Living in Colorado, I first got involved with Invisible Children in April 2006. The event was called Global Night Communte (GNC). I had been wanting, so desperately, to actually do something that I jumped at the chance to spend the night, in some strange downtown Denver park, with only my six year old son, Malakai, and our sleeping bags. I don’t feel I’m making a legitimate change in this world unless I can bring my family, my own children, with me in the plight. My children have such an amazing road of change before them. They learn best when actually experiencing change.

Me and Malakai, making an effort for change: IC's GNC, April 2006. (Denver, Colorado)

Me and Malakai: IC's GNC, April 2006. (Denver, Colorado)

Early morning rise in front of the State Capitol, IC's GNC, April 2006. (Denver, Colorado)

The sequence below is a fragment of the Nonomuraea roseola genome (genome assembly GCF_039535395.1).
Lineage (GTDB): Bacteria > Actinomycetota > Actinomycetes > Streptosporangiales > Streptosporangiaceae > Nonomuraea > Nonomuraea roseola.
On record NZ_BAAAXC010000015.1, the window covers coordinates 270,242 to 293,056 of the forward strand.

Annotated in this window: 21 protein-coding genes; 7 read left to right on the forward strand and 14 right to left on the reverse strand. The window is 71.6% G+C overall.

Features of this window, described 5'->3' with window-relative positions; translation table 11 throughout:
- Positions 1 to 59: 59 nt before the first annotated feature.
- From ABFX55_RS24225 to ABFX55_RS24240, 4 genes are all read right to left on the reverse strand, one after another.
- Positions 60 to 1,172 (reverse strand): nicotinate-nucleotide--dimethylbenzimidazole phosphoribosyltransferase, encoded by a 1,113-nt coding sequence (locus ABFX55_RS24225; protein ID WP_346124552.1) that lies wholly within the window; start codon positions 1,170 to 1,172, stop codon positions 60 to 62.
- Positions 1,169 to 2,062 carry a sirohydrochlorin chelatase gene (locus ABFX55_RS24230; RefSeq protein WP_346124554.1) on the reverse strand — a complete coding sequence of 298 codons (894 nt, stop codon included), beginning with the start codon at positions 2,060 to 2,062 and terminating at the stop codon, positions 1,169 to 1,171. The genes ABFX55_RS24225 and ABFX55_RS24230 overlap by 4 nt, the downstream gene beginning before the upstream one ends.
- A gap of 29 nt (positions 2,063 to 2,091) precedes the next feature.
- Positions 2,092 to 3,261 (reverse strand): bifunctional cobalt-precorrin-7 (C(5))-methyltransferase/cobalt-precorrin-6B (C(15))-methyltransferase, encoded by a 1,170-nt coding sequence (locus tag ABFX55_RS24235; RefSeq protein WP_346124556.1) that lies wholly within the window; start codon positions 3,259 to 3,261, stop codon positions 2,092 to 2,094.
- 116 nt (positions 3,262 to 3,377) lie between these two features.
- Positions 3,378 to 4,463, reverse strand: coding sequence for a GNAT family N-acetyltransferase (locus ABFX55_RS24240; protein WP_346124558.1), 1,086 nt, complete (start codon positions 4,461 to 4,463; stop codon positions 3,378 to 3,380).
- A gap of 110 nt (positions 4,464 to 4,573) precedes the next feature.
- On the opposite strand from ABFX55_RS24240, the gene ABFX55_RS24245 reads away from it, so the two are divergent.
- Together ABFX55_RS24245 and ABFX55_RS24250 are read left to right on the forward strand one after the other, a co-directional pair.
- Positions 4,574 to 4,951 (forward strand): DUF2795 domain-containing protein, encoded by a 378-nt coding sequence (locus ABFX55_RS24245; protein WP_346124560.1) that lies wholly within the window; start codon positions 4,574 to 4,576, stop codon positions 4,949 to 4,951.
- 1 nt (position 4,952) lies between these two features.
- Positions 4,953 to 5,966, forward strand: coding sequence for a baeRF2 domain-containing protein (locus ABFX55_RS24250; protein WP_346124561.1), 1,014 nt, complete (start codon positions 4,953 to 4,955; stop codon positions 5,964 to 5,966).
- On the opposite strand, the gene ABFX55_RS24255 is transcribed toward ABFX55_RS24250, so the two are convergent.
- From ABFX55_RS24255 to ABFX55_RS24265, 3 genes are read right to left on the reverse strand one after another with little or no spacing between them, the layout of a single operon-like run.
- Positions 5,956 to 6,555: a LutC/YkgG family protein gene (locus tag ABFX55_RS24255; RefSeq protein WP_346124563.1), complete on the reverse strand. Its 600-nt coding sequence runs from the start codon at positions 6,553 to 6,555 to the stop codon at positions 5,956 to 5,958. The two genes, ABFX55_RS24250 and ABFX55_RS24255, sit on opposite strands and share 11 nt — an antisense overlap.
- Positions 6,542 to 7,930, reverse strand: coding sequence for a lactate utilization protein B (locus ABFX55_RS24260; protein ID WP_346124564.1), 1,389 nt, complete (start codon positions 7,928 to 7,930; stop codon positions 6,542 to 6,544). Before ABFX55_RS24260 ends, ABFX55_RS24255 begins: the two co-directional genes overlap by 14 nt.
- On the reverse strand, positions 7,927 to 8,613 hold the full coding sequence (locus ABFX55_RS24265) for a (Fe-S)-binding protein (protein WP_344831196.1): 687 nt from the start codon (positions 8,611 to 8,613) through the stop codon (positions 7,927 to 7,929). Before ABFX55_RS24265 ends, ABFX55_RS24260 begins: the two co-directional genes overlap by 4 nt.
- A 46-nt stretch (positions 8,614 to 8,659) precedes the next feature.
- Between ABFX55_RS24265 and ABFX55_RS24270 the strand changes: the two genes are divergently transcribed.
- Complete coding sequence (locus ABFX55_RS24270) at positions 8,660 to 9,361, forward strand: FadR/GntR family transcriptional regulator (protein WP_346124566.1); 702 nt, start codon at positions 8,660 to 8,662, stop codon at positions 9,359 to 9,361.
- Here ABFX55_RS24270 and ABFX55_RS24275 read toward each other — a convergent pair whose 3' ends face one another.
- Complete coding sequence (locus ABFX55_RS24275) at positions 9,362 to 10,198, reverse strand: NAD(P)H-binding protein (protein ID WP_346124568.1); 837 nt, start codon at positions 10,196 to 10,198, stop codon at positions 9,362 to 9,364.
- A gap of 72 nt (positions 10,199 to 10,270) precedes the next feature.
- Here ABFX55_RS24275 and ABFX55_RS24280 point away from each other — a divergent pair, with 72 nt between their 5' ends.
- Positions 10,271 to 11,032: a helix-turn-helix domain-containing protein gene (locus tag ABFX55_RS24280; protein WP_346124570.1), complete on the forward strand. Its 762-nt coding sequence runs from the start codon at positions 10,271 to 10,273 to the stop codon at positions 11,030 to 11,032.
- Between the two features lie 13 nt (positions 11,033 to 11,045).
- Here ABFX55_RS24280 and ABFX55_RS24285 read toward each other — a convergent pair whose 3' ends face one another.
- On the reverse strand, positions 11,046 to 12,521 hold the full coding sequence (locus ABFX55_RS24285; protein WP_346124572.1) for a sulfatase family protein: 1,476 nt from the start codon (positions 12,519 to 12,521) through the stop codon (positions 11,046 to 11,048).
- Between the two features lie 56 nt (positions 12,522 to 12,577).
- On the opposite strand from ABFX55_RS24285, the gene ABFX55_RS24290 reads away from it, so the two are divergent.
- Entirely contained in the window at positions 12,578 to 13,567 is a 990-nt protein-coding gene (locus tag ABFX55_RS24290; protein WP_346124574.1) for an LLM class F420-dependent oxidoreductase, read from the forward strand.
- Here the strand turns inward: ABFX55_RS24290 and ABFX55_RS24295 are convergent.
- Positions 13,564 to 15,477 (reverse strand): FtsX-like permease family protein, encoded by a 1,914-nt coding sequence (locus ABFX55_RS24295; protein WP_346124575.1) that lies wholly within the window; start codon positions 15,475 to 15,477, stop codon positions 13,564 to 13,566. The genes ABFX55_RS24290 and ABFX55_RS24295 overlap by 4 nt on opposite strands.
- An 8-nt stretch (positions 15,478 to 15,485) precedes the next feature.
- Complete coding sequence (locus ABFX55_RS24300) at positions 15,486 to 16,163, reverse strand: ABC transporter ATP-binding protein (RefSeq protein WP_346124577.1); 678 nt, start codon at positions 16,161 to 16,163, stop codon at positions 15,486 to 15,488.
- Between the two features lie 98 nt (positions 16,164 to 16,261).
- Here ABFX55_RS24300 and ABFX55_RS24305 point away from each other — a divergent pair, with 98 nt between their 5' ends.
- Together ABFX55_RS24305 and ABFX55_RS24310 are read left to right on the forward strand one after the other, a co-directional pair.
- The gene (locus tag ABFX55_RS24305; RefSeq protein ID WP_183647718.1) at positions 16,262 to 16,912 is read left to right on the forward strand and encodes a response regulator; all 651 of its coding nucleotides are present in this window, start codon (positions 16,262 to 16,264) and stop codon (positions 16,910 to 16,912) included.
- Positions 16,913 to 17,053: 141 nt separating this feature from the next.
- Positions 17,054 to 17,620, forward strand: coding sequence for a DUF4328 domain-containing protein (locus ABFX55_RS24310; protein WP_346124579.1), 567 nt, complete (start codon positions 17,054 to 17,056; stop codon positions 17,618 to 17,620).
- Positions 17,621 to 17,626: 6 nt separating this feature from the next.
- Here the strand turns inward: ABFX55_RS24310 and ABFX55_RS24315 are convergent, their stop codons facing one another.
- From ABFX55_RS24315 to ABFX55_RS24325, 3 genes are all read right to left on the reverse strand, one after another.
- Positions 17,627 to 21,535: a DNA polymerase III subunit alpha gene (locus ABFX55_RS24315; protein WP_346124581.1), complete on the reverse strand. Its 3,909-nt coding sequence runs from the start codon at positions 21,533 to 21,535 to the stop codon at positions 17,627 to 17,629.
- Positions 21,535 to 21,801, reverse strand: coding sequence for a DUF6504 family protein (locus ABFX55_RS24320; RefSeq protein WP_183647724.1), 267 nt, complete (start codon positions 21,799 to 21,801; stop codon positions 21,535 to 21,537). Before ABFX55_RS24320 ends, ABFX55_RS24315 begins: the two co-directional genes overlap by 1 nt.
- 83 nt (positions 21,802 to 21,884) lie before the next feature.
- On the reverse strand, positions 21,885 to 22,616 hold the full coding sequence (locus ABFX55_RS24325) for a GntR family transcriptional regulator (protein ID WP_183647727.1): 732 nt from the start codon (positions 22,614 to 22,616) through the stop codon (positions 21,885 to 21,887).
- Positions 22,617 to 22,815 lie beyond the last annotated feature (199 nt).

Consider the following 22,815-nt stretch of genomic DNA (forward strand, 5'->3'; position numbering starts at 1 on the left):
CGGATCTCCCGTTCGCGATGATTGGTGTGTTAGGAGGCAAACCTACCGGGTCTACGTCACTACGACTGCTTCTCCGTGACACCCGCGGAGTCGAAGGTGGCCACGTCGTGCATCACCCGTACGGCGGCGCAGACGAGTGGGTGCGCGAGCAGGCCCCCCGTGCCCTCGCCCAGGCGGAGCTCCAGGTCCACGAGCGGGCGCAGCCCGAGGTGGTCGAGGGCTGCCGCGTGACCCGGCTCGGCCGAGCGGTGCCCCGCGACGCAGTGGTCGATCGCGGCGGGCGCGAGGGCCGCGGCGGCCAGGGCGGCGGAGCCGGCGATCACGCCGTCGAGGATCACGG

IC's GNC, April 2006. (Denver, Colorado)

The second time I joined in an event with Invisible Children, it was for DisplaceMe in April 2007. This journey was a little more interesting, given the fact that I was now almost eight months pregnant with Cali and we would basically be hiking about a mile to our final location, while trying to balance water bottles and crackers, cardboard box “homes”, sleeping bags and my humongo belly. The numerous middle-of-the-night trips to the bathroom to pee, a quarter of a mile away from our “home”, through a field of potholes, in the dark, was very humbling. This time my nephew, Clay, came along with me and Malakai.

Clay, Malakai and me (with Cali protruding from my belly).